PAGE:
The American Bar Association proposed model rules regarding the unauthorized practice of law, which Judge Richard Posner characterized as an attempt to perpetuate a monopoly to the disadvantage of consumers. The judge observed that the legal profession is “a cartel of providers of services relating to societ
The Charter for Peace and National Reconciliation was a charter proposed by Algerian President Abdelaziz Bouteflika, in an attempt to bring closure to the Algerian Civil War by offering an amnesty for most violence committed in it. The referendum on it was held on September 29, 2005, passing with 97%, the charter was implemented as law on February 28, 2006; the war broke out after Algerian military authorities suspended the country's first democratic national elections in the early nineties, to prevent an Islamist electoral victory. It is estimated to have caused around 200,000 dead or missing Algerians, with extremist fundamentalist groups held responsible for the most deaths, including atrocious massacres of civilians. Violence subsided in the mid-to late 1990s after a successful government campaign, but it still claims tens of lives each year, some minor fundamentalist organizations continue to attack government and civilian targets. According to official results, the Charter was approved by 97.36% of the voters, amounting to 79.76% of the eligible electorate.
The Charter, which follows on the 1999 law on "civil concord" and subsequent amnesty measures, proposed the following steps: Amnesty for "terrorists" who have handed in their weapons, except those guilty of mass murder, bombing attacks on public installations, rape. This includes. On the other hand, the outlawed Islamist party FIS will not be reinstated; the civil war, which broke out in 1992, has claimed more than 200,000 lives and cost the country's infrastructure $30 billion. The Charter left to the President's discretion detailed implementation of matters such as indemnities to victims of terrorism and their families, compensation for material damages, the future of rural militias raised by the military, the possible reintegration of those dismissed from work on political grounds, the extent to which insurgent leaders who escaped abroad will be pardoned; these matters may be regulated by presidential decree. The Charter has been criticized by human rights groups who argue that it institutionalises impunity and impedes any legal action against the security services, including the DRS, while proposing penalties for anyone who dares accuse those amnestied of crimes.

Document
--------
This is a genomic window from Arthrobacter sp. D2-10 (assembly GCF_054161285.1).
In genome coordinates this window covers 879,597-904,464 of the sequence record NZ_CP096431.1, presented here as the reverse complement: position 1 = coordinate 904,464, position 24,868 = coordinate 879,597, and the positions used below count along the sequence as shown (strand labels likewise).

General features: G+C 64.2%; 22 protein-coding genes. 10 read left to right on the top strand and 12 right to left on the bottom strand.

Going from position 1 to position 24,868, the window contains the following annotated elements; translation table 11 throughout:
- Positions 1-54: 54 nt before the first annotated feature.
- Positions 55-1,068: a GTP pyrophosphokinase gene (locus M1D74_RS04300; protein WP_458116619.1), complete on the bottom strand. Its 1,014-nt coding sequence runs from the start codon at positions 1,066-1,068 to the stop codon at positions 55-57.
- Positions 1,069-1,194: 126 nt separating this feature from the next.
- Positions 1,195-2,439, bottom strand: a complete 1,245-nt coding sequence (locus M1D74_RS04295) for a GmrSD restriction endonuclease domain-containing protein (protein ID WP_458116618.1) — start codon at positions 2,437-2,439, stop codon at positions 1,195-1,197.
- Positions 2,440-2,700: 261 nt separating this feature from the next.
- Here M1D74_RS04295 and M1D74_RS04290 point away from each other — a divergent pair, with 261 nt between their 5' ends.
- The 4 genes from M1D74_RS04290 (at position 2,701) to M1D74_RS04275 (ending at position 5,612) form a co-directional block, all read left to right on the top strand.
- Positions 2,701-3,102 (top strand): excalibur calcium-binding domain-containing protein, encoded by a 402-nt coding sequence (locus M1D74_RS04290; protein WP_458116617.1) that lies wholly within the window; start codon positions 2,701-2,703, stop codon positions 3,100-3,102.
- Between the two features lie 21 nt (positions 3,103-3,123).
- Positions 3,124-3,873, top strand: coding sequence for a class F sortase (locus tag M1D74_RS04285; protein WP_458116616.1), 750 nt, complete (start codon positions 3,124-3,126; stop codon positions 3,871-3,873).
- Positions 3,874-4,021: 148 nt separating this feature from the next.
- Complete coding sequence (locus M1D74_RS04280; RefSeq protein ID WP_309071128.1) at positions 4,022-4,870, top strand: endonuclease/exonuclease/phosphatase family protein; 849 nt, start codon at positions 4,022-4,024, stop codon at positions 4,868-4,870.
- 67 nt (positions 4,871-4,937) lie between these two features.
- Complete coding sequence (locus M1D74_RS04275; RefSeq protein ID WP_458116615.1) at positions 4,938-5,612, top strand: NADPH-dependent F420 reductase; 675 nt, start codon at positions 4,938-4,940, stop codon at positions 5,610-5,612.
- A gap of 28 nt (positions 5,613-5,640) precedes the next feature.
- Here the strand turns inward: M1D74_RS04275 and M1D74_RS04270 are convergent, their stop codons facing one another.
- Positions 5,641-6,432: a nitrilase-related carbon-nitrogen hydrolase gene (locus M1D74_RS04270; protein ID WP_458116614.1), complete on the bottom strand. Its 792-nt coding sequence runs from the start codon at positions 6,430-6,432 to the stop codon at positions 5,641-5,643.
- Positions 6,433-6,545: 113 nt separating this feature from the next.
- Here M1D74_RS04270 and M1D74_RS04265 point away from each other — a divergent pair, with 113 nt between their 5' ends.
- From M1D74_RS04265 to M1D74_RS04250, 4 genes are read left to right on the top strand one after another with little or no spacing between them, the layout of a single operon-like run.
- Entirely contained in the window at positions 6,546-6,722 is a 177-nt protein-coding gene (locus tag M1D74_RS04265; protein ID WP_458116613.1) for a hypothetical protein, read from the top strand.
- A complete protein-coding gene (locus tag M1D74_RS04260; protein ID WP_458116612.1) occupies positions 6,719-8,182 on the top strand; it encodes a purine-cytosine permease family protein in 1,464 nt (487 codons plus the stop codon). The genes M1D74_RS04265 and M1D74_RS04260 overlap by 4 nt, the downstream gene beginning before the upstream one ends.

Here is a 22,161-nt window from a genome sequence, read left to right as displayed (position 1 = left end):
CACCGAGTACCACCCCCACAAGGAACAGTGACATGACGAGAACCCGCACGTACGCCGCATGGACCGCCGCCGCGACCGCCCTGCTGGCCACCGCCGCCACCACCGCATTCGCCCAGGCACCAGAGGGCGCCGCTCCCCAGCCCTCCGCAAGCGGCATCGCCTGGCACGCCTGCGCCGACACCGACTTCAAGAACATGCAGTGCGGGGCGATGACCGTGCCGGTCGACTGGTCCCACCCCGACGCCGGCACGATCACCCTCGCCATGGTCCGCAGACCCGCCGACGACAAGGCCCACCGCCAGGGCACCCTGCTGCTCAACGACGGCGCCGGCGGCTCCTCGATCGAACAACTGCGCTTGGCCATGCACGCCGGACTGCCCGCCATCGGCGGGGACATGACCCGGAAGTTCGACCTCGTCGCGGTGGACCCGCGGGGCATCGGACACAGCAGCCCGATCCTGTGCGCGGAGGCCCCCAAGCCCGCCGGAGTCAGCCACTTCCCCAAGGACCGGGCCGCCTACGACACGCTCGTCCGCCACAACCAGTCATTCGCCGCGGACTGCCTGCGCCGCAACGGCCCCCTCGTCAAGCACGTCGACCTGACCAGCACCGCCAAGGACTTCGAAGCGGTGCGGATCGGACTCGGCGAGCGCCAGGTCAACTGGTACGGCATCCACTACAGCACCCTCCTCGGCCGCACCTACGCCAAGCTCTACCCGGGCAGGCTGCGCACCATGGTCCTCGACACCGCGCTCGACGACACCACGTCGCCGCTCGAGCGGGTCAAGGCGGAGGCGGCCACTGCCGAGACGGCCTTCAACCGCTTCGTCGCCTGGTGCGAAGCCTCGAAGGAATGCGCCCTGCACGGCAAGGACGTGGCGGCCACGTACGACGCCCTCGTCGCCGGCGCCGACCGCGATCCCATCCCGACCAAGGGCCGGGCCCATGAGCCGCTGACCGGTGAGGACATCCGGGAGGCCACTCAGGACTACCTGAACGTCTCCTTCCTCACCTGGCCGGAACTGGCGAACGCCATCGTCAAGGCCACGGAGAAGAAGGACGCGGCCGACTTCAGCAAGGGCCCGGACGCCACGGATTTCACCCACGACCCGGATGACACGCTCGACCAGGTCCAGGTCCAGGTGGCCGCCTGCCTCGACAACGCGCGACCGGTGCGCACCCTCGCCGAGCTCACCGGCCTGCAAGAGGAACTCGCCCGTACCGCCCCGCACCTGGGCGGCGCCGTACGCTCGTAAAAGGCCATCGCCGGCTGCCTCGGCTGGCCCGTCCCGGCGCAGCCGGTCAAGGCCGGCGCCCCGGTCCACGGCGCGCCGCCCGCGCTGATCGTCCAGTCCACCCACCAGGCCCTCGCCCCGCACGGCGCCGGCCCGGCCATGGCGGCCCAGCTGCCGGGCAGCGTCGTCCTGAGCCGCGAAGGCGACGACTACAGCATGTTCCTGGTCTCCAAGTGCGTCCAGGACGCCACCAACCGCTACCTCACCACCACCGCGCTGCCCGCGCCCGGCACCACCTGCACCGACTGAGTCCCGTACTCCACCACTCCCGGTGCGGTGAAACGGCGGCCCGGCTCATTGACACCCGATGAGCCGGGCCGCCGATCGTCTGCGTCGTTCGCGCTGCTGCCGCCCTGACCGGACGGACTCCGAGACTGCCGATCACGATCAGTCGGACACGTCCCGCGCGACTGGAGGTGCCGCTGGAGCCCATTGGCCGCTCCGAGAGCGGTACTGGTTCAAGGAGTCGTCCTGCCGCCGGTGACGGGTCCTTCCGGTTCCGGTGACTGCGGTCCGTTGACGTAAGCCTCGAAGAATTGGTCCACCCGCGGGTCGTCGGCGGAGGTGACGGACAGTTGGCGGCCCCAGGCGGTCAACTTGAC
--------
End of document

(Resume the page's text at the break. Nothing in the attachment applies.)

Furthermore, the families of victims and their organizations continue to demand information on the fate of the missing and to insist that "justice" must precede reconciliation. Many still fear the return of terrorists to their communities; the largest radical Islamist group still active – the Salafist Group for Preaching and Combat, estimated to consist of a few hundred members and is allied with Al-Qaeda – has rejected the Charter and has called for a continuation of their "jihad" against the regime. Ali Belhadj, former #2 of the FIS was released, as well as Abdelhak Layada, one of the founder of the Armed Islamic Group, in March 2006. According to Libération, more than 300 Islamists have been released after the new law on "national reconciliation", several hundreds more are expected to be freed soon. Algerian Civil War Islamic Salvation Front / Front Islamique du Salut Mourad Ikhlef, amnestied CNN.com Magharebia The News & Views of the Maghreb
In 503 BC, two Latin towns and Cora, said by Livy to be colonies of Rome, revolted against Rome. They had the assistance of the southern Aurunci tribe. Livy says that a Roman army led by the consuls Agrippa Menenius Lanatus and Publius Postumius Tubertus met the enemy on the frontiers and was victorious, after which Livy says the war was confined to Pometia. Livy says. Livy says that the consuls celebrated a triumph, however the Fasti Triumphales record that an ovation was celebrated by Postumius and a triumph by Menenius, both over the Sabines. In the following year the consuls were Opiter Virginius and Spurius Cassius. Livy says that they attempted to take Pometia by storm, but resorted to siege engines; however the Aurunci launched a successful sally, destroying the siege engines, wounding many, nearly killing one of the consuls. The Romans retreated to Rome, recruited additional troops, returned to Pometia, they rebuilt the siege engines and when they were about to take the town, the Pometians surrendered.
The Aurunci leaders were beheaded, the Pometians sold into slavery, the town razed and the land sold. Livy says; the Fasti Triumphales record only one triumph, by Cassius